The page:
Morgan Friedman: Whatever happened to this chap, I love your Britishisms.
Sherrilynne Starkie: Oh, thank you. I did live there for a long time, and I’m married to a Brit. So that’s why I kind of still use those, even though I’ve been back in Canada for 10 years now. But anyway, yeah, so, I mean one thing that was a big deal there and I kind of feel like after COVID, we’re going to go back there to this, but you know, the kind of charity gala thing was very, very big in the Isle of Man, and there was a gala every week for this charity or that charity.
And everybody came out to them and so yes, I was actually like physically running into this guy. It’s funny, you’re like very polite to each other in company, right? He’s like, oh, “Hello. So nice to see you. I see you’re doing well. Good for you.” Because…
Morgan Friedman: You’re far nicer than me. You’re clearly not a New Yorker, by the way.
Sherrilynne Starkie: Yes. Well, the thing is he didn’t actually break the law. That’s the thing that’s kind of smart because he didn’t pay his bills, he bought the goods and services in good faith, and he didn’t pay his bills, but he did what was required by the law in going into bankruptcy and winding down the company and paying his creditors.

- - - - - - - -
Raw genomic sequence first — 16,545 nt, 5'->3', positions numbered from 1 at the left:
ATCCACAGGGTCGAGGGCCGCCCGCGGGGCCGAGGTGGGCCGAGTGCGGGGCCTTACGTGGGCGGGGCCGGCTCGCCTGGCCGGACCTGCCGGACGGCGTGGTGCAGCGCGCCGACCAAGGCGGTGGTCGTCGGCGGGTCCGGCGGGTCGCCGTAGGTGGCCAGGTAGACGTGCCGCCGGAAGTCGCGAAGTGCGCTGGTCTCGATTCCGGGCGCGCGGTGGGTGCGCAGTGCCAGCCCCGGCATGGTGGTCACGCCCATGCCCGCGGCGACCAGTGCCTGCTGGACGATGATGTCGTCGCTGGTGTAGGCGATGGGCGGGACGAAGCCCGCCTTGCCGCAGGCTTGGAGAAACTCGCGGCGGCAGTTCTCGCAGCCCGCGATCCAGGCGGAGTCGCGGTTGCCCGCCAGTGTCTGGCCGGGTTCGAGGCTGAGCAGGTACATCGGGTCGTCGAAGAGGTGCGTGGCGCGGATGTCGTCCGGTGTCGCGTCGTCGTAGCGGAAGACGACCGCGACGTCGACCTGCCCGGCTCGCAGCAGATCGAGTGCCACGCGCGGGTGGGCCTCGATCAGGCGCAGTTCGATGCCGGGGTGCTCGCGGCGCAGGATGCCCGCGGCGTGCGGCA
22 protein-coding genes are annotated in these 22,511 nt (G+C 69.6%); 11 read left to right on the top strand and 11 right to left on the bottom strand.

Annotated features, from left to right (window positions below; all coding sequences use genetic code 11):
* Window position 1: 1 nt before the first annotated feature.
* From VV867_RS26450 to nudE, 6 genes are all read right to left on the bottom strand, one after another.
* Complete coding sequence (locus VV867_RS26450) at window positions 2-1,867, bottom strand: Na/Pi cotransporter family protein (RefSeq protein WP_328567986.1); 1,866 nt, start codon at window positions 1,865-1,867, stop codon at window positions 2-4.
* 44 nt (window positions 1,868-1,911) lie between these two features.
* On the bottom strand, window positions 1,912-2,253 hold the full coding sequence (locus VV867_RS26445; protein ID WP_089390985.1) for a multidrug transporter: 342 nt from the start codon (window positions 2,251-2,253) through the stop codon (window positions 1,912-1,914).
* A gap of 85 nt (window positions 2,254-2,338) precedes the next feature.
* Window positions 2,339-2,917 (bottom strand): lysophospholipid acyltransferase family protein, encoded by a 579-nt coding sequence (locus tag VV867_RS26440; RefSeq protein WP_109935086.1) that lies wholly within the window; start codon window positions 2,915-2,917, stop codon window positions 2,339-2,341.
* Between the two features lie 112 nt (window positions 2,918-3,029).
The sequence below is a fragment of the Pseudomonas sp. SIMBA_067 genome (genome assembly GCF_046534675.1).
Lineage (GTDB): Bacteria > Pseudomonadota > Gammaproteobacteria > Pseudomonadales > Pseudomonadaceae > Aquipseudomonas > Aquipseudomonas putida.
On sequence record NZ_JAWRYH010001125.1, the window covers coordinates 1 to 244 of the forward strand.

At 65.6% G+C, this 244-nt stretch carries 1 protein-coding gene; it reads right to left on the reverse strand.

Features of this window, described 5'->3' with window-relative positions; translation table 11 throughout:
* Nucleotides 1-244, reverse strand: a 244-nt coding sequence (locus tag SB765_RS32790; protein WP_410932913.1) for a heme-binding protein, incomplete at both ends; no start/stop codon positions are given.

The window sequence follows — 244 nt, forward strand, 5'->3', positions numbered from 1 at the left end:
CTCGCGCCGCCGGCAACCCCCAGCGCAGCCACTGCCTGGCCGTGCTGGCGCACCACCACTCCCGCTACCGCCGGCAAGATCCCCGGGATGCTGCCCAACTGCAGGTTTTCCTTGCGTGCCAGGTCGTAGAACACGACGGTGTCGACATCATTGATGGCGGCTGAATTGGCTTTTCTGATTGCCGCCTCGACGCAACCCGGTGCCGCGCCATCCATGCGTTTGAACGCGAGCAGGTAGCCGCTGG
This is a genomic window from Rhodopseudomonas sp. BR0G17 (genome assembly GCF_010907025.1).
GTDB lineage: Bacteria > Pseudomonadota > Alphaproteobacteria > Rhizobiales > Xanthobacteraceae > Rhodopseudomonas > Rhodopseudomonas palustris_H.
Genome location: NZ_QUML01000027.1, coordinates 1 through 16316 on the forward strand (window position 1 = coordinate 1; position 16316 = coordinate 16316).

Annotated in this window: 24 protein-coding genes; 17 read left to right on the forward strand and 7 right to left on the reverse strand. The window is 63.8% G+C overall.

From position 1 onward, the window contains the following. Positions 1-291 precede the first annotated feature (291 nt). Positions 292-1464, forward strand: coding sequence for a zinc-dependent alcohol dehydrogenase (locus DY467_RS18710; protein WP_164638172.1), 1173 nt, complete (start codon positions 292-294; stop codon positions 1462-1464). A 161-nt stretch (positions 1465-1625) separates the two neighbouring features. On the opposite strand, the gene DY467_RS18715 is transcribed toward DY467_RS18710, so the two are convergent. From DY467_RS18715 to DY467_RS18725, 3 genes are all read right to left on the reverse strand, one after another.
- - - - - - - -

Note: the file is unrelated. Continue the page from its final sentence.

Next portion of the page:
And you know, I do believe that everybody deserves a second chance in life, and so he did deserve to go on and build his career. But it still means that he didn’t pay me. And were connected on LinkedIn, and I could see his career growing and he’s now like a senior advisor to the government on, you know, infrastructure and IT and stuff like that. And I’ve said, “I wonder if anybody over there knows he doesn’t pay his bills or that he’s left people in the community holding in the bag.”
But I feel reticent about saying anything because he did comply with the laws, not like he broke any laws or anything like that, so…